Funny, I had the impression of the ombudsman that dealt with my complaint that he was a decent guy and he had always seemed fair and nice, but after that day in court he was outside shaking hands and chatting with other guards, he wouldn’t even look at me, let alone come over to talk to me about what had just happened. I learned afterwards that he had been on two years leave from the guards and went back to take up his high ranking position.

I found the process, very draining and very disempowering. It went on for almost exactly two years, throughout which time I was kept not too well informed. The summonsing was one of the most bizarre things I thought. I’d made a complaint against the guards, I had no say in how the complaint would be dealt with once it was made and when it went to court if I didn’t show up I could be ‘imprisoned or fined’. It’s also messed up that as soon as a complaint is made the guard the complaint is against will be informed of the complainant’s name. I can't imagine this would inspire too many people in fear of further harassment to make a complaint, particularly if they know what little good it’s likely to do in the end.

I guess I’m still glad I went through the whole process, even if it was only part of a larger personal process to find out for myself that it’s all a complete shambles. It’s frustrating, because I’ve since been assaulted and arrested by the guards. I’ve seen others around me abused and the abuse of power seems so engrained within the guards and the whole system that I know I shall continue to witness oppression from the guards. Now I know first hand that the one ‘legitimate’ course of action available only serves to disempower people more. I don’t know what can be done but I know something has to be. I think there’s a serious need for an independent body to deal with complaints about human rights abuses by the guards. People should also be allowed to make anonymous complaints against guards, even if only to help expose their behaviour to people, so that the facade of justice can be smashed, because I don't believe you can expect any justice from a system based on in-justice.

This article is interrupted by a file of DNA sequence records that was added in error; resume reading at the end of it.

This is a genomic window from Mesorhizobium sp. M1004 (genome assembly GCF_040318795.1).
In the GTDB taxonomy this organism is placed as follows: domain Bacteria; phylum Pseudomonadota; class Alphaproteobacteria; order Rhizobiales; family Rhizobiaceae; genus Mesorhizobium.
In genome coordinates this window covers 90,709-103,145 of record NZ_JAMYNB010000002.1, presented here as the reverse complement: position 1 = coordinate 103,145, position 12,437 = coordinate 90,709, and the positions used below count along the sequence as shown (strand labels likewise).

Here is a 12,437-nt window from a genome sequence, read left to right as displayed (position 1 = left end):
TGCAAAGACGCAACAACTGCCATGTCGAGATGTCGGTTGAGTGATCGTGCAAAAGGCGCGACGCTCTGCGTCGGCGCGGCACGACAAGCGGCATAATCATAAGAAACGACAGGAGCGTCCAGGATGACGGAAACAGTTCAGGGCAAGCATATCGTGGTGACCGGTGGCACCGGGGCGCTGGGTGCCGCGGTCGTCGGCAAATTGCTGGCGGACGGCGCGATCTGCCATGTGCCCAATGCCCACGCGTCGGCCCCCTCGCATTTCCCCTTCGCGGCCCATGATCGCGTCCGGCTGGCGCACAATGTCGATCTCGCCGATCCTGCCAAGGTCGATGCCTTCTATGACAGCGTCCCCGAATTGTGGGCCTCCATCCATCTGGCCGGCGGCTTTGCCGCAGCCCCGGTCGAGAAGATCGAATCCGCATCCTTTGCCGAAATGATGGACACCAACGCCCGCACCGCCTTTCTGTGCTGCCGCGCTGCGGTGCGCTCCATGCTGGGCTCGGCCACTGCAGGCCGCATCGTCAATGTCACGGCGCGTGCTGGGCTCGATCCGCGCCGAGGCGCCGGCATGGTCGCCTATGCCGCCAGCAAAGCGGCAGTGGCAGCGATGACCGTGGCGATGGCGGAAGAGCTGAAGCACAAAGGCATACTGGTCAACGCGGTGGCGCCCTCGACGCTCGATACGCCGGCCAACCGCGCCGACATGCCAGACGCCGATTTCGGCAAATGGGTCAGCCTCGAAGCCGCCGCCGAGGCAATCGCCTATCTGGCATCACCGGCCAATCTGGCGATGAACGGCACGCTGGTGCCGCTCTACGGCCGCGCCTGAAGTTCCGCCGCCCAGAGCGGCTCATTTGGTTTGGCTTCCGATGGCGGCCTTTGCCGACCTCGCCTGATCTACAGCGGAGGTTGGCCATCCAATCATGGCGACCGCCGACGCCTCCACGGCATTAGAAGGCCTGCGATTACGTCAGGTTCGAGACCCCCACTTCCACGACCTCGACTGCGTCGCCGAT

Postscript
Since this case finished in the courts and the author set about making a personal record of it, they have continued to process this and other experiences of engagement with An Garda Síochána, the courts and GSOC. While still maintaining all the above to be true and accurate, they now feel that, having done much self-healing and recovering from trauma, with love and support of friends and family, that for them, it is important to continue to engage with An Garda Síochána, the courts and GSOC, as the only other options would seem to be to completely retreat to the life of a hermit or to learn to turn a blind eye to injustice, neither of which, do they wish or are they willing to do.

While remaining aware that their optimism can lead to disappointment, they also wished to note that they have witnessed glimmers of hope from within the systems of oppression. More and more, they believe that there is still hope that the folk within these systems can start to realise the errors of the system and that “I'm just doing my job” is not a good enough answer. While it's understandable, they are in fear of losing their jobs, it does not negate personal responsibility for actions which harm others.

WORDS: Garda Research Institute